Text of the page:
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Some businesses are perfectly situated to consider wind power installation. There are two options for wind power usage: small or distributed wind with turbines smaller than 100 kilowatts for direct power generation or utility-scale with turbines larger than 100 kilowatts.

Is onsite wind power an option for your business?

Small wind electric systems are particularly suitable for the agricultural sector at farms and ranches for remote applications such as pumping water. If you are located in a more developed area, the National Renewable Energy Laboratory published a technical report (PDF) in June of 2016 outlining some important recommendations including the need to fully conduct onsite atmospheric measurements and performance of detailed loss calculations to account for real-world operating conditions.

If you are interested in learning whether wind is practical for you, the size of wind turbine you need, wind systems costs, and other information regarding small wind, we suggest you check out the small wind information provided in "A Pennsylvania Consumer's Guide to Small Wind Electric Systems" (PDF) and checking out the US DOE's Wind Exchange.

Do you have lots of land and want to "farm" wind?

Pennsylvania obtains about 4% of its net electricity generation from renewable sources. Until recently, renewable electricity came mostly from hydroelectric and biomass power plants, but wind power has grown to provide two-fifths of renewable electricity generation, making it the state's largest renewable source. In 2018, Pennsylvania has over 1,300 megawatts of wind power generation installed on 24 wind farms providing enough electricity to power nearly 350,000 Pennsylvania homes, with nearly 3,000 people employed in the wind energy field.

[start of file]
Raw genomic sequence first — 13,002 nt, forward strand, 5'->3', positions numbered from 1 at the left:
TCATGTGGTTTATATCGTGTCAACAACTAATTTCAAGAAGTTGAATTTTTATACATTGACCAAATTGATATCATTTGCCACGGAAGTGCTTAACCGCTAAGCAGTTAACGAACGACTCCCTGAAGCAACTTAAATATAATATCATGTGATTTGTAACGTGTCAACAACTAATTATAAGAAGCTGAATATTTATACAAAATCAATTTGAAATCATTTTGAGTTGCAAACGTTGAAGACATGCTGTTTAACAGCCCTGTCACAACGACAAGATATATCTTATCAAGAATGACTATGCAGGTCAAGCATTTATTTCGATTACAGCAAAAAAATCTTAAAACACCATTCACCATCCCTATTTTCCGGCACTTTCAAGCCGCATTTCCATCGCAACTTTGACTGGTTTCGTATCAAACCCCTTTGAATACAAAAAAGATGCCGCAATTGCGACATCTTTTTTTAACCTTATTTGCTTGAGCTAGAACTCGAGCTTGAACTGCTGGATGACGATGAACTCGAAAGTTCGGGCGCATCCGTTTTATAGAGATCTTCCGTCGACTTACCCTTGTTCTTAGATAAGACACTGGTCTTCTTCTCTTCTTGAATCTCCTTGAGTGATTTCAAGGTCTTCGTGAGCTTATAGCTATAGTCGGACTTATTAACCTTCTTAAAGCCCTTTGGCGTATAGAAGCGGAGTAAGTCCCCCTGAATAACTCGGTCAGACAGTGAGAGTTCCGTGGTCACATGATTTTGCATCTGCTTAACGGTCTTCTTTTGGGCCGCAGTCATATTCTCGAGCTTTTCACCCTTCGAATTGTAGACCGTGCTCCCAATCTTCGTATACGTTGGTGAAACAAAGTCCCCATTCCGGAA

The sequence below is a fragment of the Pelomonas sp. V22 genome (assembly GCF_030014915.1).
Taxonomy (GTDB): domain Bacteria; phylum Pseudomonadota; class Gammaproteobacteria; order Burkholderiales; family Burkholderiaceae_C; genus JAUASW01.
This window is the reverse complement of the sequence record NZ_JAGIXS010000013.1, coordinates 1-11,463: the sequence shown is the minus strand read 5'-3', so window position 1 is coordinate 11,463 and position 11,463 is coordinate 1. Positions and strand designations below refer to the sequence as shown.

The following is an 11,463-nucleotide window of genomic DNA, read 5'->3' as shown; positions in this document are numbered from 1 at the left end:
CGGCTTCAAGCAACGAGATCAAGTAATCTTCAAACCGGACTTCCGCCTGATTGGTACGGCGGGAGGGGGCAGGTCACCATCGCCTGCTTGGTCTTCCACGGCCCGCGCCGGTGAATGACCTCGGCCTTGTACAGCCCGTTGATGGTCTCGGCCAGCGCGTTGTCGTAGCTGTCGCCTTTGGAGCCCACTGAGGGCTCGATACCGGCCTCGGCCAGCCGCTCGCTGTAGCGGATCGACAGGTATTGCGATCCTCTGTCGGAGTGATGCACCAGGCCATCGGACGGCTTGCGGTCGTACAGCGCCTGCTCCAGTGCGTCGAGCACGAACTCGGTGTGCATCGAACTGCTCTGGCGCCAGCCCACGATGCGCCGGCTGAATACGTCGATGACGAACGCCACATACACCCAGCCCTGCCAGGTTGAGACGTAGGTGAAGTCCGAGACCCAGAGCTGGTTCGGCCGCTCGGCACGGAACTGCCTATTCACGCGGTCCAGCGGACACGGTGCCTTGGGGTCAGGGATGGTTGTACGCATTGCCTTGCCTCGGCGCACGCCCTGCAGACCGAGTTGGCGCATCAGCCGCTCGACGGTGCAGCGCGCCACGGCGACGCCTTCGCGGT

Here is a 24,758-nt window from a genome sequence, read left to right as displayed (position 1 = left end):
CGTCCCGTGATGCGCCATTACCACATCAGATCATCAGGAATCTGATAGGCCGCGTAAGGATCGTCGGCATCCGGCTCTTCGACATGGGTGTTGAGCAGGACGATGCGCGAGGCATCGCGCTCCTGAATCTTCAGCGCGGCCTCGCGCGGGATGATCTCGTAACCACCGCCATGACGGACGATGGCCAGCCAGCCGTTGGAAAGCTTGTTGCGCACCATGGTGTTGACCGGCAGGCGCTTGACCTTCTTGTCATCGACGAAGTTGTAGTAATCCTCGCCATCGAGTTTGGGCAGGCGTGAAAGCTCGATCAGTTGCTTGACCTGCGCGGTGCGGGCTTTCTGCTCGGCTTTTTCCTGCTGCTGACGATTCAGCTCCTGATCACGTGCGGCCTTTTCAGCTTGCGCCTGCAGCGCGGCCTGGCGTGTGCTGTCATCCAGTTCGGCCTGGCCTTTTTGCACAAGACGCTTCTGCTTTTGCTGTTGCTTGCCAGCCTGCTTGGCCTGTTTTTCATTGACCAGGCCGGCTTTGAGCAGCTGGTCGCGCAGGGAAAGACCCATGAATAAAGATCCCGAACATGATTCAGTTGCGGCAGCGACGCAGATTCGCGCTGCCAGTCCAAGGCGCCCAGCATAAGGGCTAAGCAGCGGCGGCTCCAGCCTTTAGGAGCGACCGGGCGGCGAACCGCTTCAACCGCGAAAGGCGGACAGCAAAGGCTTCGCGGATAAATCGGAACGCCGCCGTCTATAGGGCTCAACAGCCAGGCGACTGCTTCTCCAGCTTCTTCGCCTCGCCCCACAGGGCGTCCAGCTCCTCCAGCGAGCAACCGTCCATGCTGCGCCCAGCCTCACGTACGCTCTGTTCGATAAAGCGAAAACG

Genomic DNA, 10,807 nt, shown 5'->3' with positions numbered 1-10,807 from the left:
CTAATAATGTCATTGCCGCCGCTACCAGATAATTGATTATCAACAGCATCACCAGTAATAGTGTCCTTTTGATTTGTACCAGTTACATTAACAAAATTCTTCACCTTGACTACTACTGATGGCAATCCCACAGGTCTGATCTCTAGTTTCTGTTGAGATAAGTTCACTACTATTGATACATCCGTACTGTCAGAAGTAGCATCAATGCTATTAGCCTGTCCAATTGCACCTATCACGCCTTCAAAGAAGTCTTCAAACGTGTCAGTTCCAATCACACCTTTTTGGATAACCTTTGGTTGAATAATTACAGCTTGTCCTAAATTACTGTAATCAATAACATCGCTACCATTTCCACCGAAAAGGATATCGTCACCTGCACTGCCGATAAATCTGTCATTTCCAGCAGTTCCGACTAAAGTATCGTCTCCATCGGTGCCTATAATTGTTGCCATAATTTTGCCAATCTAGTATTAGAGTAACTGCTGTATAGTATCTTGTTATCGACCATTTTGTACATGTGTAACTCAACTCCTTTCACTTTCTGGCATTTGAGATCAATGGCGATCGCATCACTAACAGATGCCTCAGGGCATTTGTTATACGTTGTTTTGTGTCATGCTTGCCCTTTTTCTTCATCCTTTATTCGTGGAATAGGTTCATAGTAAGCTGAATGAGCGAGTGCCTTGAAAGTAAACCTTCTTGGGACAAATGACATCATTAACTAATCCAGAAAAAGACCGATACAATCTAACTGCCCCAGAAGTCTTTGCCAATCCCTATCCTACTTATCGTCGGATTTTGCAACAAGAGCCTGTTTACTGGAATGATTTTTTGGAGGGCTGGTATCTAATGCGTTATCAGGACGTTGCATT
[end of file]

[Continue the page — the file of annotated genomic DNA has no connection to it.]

If you own a large piece of land, you may be interested in utility-scale wind installation. Please contact your local DEP office as DEP regulates impacts of wind farms, typically impacts to water and wetlands mainly from road building and construction activities. DEP permitting activities occur at the Regional Office covering the area where the project will take place. As part of a normal permit application, the applicant or consultant needs to complete a PNDI Environmental Review and attempt to resolve any conflicts with the required agencies before submitting the permit application to DEP.

In addition to this required review, the Pennsylvania Game Commission has signed cooperative, voluntary agreements with companies developing wind energy in Pennsylvania to avoid, minimize and potentially mitigate any adverse impacts the development of wind energy may have on the state's wildlife resources, brokered with substantial input from wind energy industry representatives and assistance from the Pennsylvania Wind and Wildlife Collaborative (PWWC) Wind Energy Cooperative Agreement.

Construction of large wind energy projects generally requires approval by the local government(s) in which they are located. The development of many of the wind farms in Pennsylvania followed guidelines established in the Model Wind Ordinance (PDF) for Local Governments.This document can be adapted as needed by the municipality that is considering wind farm development within its boundaries.

More questions about wind in Pennsylvania?

  • The U.S. Geological Survey (USGS) and the U.S. Department of Energy (DOE), in partnership with DOE's Lawrence Berkeley National Laboratory and the American Wind Energy Association, released a comprehensive dataset of U.S. wind turbine locations and characteristics that is easily accessible, more accurate, and updated more often than existing wind turbine datasets and can be viewed in the United States Wind Turbine Database Viewer.
  • PA Public Utility Commission - Pennsylvania requires 18 percent of electricity generated to come from alternative energy sources, including wind energy, by 2021. Visit their Alternative Energy site for information on this process.
  • Wind Powering America - A U.S. DOE Web site providing information on the Wind Powering America initiative, which is seeking to increase the use of wind energy in the United States.
  • National Wind Coordinating Committee - Consisting of representatives from government, industry, environmental and advocacy groups, the committee works to promote the sustainable development of wind energy.